Applied Bioinformatics

Undergraduate course

Course description

Objectives and Content

The course provides an introduction to the use of bioinformatics tools, including retrieval of information from databases, pairwise and multiple sequence alignments, phylogenetic trees,  analysis of protein structures, recognition of sequence patterns, as well as an introduction to the use of Python and Unix for bioinformatics analyses. The theoretical basis for selected methods, such as dynamic programming, is studied in detail. The course consists of lectures, exercises and group work.

Learning Outcomes

On completion of the course the student should have the following learning outcomes defined in terms of knowledge, skills and general competence:



  • The student has knowledge about which type of data is available from the most common protein sequence and structure databases (UniProt, GenBank, Protein Data Bank).
  • The student knows the theories underlying the most common methods for sequence searches and sequence alignments, and in particular knows the principle and main steps for pairwise and multiple sequence alignments;
  • The student can explain and is able to apply the main steps of dynamic programing for/to simple alignments of short sequences;
  • The student can explain the principles behind reconstruction and interpretation of phylogenetic trees;
  • The student understands connections between sequence similarity, 3D structure and function (for proteins), and evolutionary distance. 
  • Understands the principles of how 'Hidden Markow Models' and 'Position Specific Scoring Matrices' can be used of sequence pattern recognition.
  • The student knows about computational methods that can be used for the prediction of  protein 3D structure from sequence information.
  • The student has a basic understanding for how to use Unix and Python to analyse biological data.



The student is able to:

  • select and apply the most appropriate bioinformatics sequence or structure database to retrieve or search data given a specific question in molecular biology;
  • select and apply the most appropriate method for aligning sequences, reconstructing evolutionary relationships, visualizing and analyzing protein structures.
  • use python and unix to do simple bioinformatic analyses

General competence

  • The student is able to reflect using its knowledge and skills in bioinformatics so as to decide whether a given molecular biology problem could benefit from a bioinformatics approach, and which methods to use.
  • Using their theoretical knowledge about the most commonly used bioinformatics methods, the student is able, if encountering a new online tool, to get a general understanding of its underlying principle

ECTS Credits


Level of Study


Semester of Instruction


This course has a limited capacity, enrolment is based on application. The application deadline is Wednesday in week 3 for the spring semester. Please see this page for more information. You will receive confirmation of whether you received a seat in Studentweb no later than Monday the week after the deadline.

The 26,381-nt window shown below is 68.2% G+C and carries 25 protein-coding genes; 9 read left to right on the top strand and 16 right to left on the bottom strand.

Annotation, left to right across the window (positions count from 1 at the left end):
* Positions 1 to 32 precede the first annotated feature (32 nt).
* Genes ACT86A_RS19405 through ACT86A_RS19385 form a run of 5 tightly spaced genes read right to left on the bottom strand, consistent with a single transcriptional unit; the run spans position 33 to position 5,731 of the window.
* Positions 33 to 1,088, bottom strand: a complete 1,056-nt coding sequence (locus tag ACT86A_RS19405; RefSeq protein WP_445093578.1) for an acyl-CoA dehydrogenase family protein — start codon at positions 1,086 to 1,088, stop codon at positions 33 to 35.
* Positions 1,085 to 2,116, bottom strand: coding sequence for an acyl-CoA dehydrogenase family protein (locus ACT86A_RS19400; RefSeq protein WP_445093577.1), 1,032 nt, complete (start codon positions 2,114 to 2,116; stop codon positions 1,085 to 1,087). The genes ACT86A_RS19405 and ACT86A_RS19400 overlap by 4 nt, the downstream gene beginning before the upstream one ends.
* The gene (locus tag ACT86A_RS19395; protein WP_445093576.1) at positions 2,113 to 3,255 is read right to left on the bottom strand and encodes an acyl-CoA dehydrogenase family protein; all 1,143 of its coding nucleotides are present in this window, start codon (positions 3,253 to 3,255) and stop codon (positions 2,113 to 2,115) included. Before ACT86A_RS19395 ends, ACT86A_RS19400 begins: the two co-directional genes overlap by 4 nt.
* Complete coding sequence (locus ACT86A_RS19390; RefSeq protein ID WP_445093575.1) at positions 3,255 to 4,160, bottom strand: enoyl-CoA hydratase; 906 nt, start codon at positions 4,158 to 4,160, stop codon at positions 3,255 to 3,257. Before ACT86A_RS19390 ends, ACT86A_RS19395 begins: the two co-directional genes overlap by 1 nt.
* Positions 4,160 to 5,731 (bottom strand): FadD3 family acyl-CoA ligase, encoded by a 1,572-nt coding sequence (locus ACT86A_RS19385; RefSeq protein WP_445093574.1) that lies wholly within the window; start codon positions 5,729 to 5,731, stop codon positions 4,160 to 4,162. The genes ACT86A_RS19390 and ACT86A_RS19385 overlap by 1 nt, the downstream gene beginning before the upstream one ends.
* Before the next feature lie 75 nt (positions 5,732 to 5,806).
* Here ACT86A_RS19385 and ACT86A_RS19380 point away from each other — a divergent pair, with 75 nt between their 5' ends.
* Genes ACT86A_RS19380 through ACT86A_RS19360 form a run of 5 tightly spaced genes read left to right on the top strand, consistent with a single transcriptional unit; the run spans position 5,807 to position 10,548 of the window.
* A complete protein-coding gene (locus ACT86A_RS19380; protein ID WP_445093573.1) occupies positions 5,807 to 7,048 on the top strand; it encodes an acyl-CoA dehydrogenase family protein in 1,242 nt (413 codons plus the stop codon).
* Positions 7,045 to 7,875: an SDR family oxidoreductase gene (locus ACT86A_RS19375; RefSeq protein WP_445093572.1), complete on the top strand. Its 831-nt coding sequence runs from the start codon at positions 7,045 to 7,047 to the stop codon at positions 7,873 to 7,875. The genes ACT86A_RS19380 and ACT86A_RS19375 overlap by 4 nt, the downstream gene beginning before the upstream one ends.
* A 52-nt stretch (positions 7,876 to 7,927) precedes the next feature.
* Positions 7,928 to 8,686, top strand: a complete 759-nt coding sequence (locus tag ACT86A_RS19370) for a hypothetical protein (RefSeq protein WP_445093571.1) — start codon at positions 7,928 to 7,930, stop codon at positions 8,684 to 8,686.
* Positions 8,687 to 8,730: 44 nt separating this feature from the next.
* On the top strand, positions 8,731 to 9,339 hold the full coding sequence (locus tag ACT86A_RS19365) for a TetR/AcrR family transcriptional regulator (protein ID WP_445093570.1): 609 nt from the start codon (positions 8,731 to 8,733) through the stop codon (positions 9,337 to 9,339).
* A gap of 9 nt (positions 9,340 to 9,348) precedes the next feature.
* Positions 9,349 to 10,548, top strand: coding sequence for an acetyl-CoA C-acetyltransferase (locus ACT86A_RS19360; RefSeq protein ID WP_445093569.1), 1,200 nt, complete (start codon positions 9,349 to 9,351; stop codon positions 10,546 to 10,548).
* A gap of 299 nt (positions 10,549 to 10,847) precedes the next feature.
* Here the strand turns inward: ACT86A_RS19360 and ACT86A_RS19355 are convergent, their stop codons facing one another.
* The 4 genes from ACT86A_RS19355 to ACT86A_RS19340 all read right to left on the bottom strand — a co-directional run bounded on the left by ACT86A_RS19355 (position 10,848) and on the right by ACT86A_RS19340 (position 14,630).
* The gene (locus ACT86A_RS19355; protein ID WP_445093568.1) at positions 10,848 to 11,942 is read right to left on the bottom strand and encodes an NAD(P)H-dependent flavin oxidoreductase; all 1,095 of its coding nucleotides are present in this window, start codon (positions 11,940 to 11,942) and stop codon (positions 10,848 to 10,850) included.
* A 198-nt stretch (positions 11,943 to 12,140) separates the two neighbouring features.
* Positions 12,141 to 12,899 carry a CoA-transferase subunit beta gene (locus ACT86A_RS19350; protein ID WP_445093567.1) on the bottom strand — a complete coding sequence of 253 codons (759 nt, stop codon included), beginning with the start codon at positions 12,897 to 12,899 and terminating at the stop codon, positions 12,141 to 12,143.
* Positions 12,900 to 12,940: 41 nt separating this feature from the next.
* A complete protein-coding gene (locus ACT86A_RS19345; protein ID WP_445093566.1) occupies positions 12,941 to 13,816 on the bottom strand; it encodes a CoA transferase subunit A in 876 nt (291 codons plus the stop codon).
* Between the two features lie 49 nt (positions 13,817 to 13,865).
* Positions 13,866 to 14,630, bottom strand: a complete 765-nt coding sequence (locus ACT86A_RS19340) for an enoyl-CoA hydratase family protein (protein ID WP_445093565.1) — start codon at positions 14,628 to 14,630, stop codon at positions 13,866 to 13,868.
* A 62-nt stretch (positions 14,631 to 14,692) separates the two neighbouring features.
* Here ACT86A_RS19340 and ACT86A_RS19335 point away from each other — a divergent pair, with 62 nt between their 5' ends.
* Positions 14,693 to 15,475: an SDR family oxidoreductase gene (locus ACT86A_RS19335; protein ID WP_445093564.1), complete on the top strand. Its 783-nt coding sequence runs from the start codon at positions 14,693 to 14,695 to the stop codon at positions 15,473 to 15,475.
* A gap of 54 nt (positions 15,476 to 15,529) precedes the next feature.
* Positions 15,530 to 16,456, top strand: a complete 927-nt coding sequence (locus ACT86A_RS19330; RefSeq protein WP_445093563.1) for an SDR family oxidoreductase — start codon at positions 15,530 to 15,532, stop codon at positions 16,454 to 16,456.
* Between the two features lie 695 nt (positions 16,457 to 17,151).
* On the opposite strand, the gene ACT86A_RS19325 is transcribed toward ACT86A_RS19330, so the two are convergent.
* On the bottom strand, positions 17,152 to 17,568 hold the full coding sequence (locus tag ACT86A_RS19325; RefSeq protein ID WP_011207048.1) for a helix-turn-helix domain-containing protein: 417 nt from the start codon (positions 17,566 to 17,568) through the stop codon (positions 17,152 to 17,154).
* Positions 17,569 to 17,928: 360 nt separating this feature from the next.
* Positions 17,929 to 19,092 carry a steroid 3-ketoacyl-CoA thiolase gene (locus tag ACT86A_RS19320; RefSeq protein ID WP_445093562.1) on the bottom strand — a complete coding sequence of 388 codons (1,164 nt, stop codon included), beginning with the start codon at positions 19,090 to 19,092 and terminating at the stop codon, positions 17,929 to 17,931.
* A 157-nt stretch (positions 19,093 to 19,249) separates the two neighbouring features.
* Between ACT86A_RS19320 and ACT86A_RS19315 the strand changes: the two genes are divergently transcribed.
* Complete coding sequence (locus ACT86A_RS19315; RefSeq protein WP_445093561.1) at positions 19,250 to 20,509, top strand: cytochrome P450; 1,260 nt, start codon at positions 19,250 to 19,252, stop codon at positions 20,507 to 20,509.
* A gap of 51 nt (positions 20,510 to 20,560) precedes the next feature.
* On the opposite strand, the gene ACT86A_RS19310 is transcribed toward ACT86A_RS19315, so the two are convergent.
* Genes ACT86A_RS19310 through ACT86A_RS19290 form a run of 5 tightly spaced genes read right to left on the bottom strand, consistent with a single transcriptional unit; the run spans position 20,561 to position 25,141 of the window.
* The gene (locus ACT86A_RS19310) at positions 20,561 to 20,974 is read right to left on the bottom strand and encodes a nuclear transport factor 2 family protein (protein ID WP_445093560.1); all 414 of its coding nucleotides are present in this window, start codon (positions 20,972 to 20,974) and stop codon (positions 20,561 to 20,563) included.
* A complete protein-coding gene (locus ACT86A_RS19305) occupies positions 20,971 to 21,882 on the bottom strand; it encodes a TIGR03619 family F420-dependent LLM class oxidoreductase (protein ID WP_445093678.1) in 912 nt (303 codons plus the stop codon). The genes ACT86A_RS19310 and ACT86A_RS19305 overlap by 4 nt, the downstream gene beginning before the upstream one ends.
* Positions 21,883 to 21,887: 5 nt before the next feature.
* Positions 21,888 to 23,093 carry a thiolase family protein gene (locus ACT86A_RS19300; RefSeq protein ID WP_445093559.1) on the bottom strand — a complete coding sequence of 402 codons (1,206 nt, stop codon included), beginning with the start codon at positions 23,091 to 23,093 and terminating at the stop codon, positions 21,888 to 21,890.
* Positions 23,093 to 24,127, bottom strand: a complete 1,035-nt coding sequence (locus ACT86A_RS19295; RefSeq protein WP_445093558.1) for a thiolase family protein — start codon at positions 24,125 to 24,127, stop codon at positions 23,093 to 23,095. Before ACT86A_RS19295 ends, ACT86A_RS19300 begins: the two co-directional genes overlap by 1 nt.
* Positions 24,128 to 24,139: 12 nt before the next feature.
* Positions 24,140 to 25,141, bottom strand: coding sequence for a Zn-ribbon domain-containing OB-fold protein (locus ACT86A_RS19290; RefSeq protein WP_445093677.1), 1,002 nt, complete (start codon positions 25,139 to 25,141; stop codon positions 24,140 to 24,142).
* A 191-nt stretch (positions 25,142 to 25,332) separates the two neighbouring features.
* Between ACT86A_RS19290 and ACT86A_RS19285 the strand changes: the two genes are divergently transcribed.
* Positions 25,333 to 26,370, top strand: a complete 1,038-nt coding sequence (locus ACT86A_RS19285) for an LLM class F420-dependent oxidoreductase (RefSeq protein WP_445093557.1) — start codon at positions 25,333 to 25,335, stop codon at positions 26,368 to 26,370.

It is compulsory to attend the first lecture/orientation meeting, or you risk losing your seat. If you are unable to attend the first lecture, you must contact the Study Section ( The time of the first lecture/orientation meeting can be found in the schedule on the course website or on Mitt UiB.

Place of Instruction

Required Previous Knowledge
Recommended Previous Knowledge
Credit Reduction due to Course Overlap
BINF100: 5 ECTS,
Teaching and learning methods

The course is given as lectures and mandatory exercises

Lectures, 2 hours per week

Exercises, 4 hours per week

Compulsory Assignments and Attendance

The first lecture/orientation meeting is compulsory.

Towards the end of the semester a report centered about a set of bioinformatics problems must be submitted. The report must be approved before you can take the exam.

Completed activities are valid for 6 semesters (the current semester and the five following semesters). All mandatory activity must be approved before you can take the exam.

Forms of Assessment
Written exam, 4 hours.
Grading Scale
The grading scale used is A to F. Grade A is the highest passing grade in the grading scale, grade F is a fail.
Assessment Semester
An exam will be available each semester.
Reading List
The reading list will be available within July 1st for the autumn semester and December 1st for the spring semester.
Course Evaluation
Students will evaluate the teaching in line with UiB and the Department's quality assurance system.
Examination Support Material
Non- programmable calculator, according to model listed in faculty regulations.
Programme Committee
The Programme Bard is responsible for the content, structure and quality of the study programme and courses.
Course Administrator
The Mathematics and Natural Sciences - Department of Biological Sciences has the responsibility for the course and programme.